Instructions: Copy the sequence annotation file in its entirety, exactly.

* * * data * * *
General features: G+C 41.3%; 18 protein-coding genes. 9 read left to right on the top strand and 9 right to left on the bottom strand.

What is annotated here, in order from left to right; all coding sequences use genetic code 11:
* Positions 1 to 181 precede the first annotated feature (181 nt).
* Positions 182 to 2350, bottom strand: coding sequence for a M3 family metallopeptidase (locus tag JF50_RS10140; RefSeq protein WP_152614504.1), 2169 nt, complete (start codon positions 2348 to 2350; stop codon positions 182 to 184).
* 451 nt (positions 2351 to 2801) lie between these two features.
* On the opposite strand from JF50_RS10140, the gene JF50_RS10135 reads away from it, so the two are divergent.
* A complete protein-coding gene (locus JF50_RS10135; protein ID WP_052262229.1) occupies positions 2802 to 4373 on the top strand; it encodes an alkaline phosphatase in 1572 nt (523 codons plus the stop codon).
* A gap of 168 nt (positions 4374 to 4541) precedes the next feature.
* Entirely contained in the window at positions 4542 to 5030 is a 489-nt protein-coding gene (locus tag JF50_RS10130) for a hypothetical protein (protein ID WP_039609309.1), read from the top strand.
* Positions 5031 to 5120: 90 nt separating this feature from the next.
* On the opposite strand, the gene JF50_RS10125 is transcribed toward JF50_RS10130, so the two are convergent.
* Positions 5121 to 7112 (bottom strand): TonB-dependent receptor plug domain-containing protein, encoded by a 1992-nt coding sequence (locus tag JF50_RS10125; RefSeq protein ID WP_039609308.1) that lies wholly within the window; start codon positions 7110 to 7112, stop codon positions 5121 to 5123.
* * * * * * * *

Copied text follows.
General features: G+C 41.3%; 18 protein-coding genes. 9 read left to right on the top strand and 9 right to left on the bottom strand.

What is annotated here, in order from left to right; all coding sequences use genetic code 11:
* Positions 1 to 181 precede the first annotated feature (181 nt).
* Positions 182 to 2350, bottom strand: coding sequence for a M3 family metallopeptidase (locus tag JF50_RS10140; RefSeq protein WP_152614504.1), 2169 nt, complete (start codon positions 2348 to 2350; stop codon positions 182 to 184).
* 451 nt (positions 2351 to 2801) lie between these two features.
* On the opposite strand from JF50_RS10140, the gene JF50_RS10135 reads away from it, so the two are divergent.
* A complete protein-coding gene (locus JF50_RS10135; protein ID WP_052262229.1) occupies positions 2802 to 4373 on the top strand; it encodes an alkaline phosphatase in 1572 nt (523 codons plus the stop codon).
* A gap of 168 nt (positions 4374 to 4541) precedes the next feature.
* Entirely contained in the window at positions 4542 to 5030 is a 489-nt protein-coding gene (locus tag JF50_RS10130) for a hypothetical protein (protein ID WP_039609309.1), read from the top strand.
* Positions 5031 to 5120: 90 nt separating this feature from the next.
* On the opposite strand, the gene JF50_RS10125 is transcribed toward JF50_RS10130, so the two are convergent.
* Positions 5121 to 7112 (bottom strand): TonB-dependent receptor plug domain-containing protein, encoded by a 1992-nt coding sequence (locus tag JF50_RS10125; RefSeq protein ID WP_039609308.1) that lies wholly within the window; start codon positions 7110 to 7112, stop codon positions 5121 to 5123.